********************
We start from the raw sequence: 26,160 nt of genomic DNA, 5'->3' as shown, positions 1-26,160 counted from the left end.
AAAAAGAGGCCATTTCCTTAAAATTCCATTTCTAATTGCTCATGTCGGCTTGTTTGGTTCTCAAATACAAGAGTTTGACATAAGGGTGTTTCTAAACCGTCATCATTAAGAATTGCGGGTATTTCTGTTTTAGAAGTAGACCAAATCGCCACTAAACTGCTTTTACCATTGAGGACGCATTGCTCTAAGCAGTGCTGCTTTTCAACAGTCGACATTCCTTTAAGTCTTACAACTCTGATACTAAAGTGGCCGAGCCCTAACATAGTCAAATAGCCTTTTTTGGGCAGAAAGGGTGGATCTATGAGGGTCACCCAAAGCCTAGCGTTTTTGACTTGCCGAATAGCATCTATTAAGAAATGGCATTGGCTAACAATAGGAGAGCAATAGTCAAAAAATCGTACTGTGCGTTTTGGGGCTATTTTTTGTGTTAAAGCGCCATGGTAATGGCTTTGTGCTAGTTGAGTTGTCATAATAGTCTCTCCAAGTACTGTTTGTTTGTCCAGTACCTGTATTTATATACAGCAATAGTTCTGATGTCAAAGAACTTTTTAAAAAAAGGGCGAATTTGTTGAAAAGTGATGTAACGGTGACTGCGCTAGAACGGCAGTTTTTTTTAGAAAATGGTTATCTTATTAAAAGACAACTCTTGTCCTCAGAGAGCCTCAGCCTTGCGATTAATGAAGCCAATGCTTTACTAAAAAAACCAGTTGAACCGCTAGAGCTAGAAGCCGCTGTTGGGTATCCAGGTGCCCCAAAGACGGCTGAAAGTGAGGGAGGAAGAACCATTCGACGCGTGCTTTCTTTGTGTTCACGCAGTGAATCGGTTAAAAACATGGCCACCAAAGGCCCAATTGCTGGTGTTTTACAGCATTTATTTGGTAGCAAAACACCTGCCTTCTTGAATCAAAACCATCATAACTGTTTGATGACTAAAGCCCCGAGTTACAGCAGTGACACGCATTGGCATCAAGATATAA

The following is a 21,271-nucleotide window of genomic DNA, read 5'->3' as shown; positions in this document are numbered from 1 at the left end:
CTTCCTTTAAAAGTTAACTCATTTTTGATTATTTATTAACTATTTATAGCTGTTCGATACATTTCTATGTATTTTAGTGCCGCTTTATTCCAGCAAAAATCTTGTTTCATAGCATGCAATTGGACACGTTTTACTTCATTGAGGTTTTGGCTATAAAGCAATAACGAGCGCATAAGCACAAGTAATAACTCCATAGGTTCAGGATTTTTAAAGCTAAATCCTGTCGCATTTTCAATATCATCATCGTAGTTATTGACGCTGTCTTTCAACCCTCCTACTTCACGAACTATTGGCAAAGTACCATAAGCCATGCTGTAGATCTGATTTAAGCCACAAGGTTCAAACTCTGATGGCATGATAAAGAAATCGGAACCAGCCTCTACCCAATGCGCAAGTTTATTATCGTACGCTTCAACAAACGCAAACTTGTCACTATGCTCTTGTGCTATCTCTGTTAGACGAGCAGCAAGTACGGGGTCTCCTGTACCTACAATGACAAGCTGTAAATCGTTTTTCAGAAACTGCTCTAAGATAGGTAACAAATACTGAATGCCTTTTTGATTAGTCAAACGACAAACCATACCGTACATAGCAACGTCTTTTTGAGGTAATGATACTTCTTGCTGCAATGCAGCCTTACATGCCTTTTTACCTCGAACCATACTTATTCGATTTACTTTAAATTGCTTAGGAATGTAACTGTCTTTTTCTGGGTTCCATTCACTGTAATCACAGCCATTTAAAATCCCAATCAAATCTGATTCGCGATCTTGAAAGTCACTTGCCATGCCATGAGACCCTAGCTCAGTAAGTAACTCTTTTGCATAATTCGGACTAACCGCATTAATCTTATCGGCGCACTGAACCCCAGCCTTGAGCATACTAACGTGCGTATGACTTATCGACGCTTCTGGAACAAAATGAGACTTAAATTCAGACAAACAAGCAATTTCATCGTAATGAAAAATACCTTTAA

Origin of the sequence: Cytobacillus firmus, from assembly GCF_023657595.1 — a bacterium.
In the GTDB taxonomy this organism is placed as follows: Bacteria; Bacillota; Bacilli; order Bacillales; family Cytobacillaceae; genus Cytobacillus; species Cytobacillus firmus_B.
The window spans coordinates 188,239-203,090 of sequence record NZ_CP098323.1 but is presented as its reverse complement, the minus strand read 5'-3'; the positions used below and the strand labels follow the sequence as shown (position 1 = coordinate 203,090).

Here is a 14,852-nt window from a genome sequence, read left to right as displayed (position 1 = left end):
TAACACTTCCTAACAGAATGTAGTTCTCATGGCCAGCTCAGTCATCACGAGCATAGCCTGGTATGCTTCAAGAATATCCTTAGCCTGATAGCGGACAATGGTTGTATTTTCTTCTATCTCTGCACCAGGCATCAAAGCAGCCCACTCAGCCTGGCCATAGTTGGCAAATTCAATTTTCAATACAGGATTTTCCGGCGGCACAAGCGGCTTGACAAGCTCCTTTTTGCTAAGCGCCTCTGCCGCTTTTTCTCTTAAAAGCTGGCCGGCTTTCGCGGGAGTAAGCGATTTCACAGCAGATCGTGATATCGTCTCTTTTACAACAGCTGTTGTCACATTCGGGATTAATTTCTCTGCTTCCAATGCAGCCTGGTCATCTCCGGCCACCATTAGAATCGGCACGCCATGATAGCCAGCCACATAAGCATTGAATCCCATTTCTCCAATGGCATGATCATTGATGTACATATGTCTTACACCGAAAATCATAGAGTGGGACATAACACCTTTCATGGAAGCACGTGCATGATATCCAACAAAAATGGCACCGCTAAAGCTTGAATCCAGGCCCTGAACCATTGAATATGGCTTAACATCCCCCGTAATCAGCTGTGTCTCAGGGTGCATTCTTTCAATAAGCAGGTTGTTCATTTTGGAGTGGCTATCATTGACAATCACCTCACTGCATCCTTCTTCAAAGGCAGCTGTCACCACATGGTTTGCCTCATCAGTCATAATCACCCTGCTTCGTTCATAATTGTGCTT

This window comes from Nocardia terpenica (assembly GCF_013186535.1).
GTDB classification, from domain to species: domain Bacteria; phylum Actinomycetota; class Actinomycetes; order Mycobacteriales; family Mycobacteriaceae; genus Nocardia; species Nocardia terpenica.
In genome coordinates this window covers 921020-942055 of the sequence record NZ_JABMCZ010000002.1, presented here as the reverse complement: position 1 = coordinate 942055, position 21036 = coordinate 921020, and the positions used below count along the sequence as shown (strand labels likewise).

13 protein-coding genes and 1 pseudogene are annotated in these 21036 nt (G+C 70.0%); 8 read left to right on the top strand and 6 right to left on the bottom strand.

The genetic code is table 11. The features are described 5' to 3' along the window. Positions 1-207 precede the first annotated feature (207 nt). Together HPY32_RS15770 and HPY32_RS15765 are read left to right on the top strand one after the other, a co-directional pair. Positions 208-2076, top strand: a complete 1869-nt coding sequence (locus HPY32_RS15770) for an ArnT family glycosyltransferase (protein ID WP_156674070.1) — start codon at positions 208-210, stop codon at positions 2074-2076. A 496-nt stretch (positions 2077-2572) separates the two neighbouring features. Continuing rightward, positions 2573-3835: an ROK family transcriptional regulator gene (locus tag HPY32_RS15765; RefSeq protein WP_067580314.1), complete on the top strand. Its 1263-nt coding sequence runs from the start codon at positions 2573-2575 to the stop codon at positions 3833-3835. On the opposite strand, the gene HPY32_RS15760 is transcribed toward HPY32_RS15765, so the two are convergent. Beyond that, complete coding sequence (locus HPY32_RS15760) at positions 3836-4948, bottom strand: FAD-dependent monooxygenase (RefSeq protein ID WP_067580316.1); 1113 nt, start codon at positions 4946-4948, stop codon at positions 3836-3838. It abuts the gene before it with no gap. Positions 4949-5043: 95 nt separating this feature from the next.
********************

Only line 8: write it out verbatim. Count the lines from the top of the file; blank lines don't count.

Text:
Here is a 14,852-nt window from a genome sequence, read left to right as displayed (position 1 = left end):